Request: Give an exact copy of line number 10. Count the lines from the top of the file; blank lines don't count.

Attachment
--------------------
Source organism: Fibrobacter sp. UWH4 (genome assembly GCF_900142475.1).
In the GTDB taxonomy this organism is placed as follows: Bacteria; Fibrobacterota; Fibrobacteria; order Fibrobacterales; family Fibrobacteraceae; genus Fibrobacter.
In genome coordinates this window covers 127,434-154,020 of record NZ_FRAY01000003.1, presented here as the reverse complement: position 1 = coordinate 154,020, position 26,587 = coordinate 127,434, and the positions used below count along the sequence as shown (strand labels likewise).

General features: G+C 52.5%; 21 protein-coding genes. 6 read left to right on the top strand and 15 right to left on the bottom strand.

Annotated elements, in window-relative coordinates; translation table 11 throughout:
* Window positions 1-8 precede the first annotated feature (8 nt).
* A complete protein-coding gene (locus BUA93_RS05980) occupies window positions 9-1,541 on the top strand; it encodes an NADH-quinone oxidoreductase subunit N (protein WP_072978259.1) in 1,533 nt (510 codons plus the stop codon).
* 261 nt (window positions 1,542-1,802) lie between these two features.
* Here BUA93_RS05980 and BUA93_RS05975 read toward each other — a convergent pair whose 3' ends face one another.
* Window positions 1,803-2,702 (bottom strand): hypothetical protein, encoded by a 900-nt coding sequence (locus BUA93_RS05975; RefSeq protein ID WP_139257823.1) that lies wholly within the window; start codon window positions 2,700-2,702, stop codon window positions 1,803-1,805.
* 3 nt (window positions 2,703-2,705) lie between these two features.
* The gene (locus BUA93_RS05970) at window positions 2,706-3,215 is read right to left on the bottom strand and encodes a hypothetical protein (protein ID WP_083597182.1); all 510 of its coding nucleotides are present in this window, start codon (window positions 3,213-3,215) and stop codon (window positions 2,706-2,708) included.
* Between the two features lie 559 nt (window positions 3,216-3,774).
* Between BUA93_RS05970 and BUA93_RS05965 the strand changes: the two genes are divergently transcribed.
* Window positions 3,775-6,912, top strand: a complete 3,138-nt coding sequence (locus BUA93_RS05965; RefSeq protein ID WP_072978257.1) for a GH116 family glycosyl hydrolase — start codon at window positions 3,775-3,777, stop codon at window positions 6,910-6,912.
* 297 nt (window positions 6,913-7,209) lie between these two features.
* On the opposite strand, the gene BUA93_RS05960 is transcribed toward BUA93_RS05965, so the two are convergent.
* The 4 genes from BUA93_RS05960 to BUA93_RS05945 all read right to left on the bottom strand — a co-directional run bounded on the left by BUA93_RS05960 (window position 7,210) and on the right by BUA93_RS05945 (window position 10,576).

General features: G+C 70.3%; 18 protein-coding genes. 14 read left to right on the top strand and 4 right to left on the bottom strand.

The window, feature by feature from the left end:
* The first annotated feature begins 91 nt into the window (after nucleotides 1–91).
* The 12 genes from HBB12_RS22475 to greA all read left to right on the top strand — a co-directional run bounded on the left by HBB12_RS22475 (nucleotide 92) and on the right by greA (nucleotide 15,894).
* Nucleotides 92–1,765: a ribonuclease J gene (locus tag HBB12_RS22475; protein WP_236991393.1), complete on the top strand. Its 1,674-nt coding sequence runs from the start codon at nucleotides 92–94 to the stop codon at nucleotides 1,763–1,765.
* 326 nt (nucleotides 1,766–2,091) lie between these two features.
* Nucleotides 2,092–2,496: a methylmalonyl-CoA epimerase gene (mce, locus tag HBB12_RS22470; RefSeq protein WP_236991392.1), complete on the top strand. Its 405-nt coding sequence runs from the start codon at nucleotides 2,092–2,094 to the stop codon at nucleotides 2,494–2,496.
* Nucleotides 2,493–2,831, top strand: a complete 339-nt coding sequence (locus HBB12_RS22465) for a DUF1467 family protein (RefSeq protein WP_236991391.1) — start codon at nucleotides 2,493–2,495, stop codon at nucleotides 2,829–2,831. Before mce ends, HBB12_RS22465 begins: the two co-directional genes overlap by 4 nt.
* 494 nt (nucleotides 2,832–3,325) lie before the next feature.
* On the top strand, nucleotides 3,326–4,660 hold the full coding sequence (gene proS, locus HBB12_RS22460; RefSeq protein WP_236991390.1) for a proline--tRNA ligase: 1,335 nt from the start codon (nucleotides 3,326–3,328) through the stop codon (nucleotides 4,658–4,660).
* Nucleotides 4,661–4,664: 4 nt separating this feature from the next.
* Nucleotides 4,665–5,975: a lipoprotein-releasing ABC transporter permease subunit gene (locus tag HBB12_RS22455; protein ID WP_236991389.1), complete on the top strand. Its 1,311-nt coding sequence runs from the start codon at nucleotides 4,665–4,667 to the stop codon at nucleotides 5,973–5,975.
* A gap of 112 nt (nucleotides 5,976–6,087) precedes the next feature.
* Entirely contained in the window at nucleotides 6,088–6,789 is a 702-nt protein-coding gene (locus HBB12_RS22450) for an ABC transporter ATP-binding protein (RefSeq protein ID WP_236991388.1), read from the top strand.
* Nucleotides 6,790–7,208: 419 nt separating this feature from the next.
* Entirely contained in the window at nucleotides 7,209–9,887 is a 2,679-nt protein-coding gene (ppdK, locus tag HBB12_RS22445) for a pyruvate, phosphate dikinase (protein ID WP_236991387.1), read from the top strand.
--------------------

* Window positions 1,803-2,702 (bottom strand): hypothetical protein, encoded by a 900-nt coding sequence (locus BUA93_RS05975; RefSeq protein ID WP_139257823.1) that lies wholly within the window; start codon window positions 2,700-2,702, stop codon window positions 1,803-1,805.